New York: UN health innovation initiative Unitaid warned on Wednesday that the failure to implement tuberculosis contact tracing and prevention could lead to close to one million deaths by 2035.
The UN agency insisted that implementing a combined strategy of identifying household contacts and providing TB preventive treatment is cost-effective.
Unitaid said it could cut deaths by 35 per cent among household contacts of patients and people living with HIV in the next 12 years.
Saving children’s lives
The joint study by Unitaid, John Hopkins University in the United States, and the Aurum Institute, found that this strategy could save 850,000 lives by 2035, most of which could be children given the current low rate of identification for under 15s.
According to the research, failure to implement this combination intervention would result in close to 1 million deaths by 2035.
The findings are in line with the UN World Health Organization’s (WHO) recommendation that TB preventive treatment should be provided to those at the highest risk of infection.
This includes people living with HIV and household contacts of people with TB who account for a significant percentage of the 10.6 million new infections each year – all of which are preventable and curable.
‘Slipping through the cracks’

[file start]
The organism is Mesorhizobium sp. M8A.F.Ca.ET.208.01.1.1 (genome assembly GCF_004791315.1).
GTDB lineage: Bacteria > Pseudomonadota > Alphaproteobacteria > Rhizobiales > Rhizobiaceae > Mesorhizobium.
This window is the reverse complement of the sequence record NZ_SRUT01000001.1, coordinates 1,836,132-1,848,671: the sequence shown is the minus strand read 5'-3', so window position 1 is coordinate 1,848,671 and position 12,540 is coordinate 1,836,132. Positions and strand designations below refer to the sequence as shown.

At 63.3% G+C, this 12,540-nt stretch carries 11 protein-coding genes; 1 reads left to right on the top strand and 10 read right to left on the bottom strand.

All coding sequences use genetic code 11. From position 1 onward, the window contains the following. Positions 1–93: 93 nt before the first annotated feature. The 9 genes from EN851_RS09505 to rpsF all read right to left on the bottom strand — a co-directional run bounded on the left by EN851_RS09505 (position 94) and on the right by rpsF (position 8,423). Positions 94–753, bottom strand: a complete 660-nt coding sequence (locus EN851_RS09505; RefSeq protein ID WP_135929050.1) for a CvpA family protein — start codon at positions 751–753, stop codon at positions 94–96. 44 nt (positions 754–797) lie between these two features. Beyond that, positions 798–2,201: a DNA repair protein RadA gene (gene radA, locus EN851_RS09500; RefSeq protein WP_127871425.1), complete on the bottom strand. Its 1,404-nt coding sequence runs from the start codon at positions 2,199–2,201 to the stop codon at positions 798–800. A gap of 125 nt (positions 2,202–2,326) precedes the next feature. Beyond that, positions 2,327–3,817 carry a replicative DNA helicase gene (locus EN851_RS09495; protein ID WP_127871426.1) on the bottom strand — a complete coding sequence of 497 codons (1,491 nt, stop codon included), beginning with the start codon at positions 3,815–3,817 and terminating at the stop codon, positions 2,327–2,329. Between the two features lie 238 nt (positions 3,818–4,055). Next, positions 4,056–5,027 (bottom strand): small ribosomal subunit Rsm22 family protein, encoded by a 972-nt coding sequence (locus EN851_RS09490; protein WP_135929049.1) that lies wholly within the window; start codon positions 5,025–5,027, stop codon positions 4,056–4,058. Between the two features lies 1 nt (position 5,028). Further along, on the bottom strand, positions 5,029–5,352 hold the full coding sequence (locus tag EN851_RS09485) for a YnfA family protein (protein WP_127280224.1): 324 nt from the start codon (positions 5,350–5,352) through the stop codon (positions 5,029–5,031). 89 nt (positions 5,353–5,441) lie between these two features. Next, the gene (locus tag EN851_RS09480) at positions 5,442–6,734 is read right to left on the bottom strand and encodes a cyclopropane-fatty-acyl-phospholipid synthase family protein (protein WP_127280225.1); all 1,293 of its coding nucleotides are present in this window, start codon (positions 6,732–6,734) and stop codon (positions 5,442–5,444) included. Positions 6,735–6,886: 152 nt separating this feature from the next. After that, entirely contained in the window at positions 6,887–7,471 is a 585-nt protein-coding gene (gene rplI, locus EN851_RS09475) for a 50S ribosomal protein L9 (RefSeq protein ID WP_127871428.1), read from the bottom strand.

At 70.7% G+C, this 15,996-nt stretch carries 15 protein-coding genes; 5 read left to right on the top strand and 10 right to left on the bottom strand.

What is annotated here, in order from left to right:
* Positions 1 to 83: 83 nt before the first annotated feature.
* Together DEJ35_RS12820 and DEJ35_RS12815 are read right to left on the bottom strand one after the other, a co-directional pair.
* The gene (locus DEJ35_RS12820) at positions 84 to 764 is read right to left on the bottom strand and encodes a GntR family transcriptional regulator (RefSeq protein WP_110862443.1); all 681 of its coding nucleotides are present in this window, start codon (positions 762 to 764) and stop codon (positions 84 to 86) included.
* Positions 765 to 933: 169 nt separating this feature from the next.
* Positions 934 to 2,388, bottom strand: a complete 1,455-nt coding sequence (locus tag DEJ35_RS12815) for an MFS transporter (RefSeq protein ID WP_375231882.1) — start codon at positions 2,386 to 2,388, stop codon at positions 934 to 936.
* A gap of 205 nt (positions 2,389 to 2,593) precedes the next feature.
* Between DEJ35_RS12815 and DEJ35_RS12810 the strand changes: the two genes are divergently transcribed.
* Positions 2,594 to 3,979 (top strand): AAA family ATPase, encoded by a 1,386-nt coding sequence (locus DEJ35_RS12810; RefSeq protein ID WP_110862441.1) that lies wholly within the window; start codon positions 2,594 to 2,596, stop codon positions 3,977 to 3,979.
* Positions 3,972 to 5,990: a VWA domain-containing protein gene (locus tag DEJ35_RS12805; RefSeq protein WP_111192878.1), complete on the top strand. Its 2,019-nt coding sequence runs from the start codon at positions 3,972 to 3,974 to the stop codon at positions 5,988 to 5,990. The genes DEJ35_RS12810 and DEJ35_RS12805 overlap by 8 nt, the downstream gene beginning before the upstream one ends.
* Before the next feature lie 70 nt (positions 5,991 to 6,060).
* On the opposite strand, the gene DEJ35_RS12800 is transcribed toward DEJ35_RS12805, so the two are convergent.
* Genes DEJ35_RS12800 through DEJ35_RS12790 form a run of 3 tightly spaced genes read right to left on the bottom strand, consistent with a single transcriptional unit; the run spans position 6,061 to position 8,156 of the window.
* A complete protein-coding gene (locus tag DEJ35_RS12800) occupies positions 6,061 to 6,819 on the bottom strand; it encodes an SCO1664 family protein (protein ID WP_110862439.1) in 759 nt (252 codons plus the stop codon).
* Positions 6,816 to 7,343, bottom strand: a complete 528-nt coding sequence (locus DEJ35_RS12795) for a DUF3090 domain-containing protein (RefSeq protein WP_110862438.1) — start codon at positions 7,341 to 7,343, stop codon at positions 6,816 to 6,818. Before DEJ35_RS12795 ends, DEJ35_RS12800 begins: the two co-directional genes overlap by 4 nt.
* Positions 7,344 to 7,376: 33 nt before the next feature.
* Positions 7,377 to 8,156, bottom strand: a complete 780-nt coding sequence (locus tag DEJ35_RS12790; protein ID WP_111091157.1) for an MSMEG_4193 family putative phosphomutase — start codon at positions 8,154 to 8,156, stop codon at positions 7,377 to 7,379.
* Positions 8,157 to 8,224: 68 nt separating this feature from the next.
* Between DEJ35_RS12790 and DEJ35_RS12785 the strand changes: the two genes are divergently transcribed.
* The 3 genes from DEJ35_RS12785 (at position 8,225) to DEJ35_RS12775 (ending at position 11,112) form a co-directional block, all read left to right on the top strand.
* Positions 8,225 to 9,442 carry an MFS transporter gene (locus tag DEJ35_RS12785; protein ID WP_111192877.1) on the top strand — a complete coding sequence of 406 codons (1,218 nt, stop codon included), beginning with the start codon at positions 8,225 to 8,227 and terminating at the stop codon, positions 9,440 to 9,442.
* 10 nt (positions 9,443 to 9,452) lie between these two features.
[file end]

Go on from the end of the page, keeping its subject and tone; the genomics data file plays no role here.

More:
“At the moment, too many family members of people diagnosed with TB are slipping through the cracks and too many lives are being lost,” said Tess Ryckman, faculty member at Johns Hopkins.
Tuberculosis remains the world’s deadliest infectious disease – despite being preventable and curable. According to WHO, around a quarter of the world’s population is infected with TB and at risk of developing active disease, which causes severe illness.
““The imperative for TB prevention is clear,” said Vincent Bretin, Director of Results at Unitaid.
“This cost-effectiveness analysis proves that preemptively reaching all at-risk individuals – even when it requires the logistical hurdles of going into communities to find those who may not be actively seeking care – is not just ethically sound. It is a smart investment capable of making an enormous impact on the fight to end TB worldwide.”
After a series of negotiations led by Unitaid and others, prices for the treatment have decreased by more than 70 per cent since 2017, making the disease more preventable and curable.
As well as becoming more affordable, new shorter treatment regimens mean TB infections can be cleared up before they develop into an active disease, according to Unitaid.
The study found that by providing 3HP, a 12-week treatment course, could yield an estimated 13 per cent reduction in the number of contacts developing TB.
As world leaders prepare for the second UN High-Level Meeting on tuberculosis this September, Unitaid has called for more up-front commitment and further financial backing in order “to urgently reap the massive rewards of preventing TB illness and death.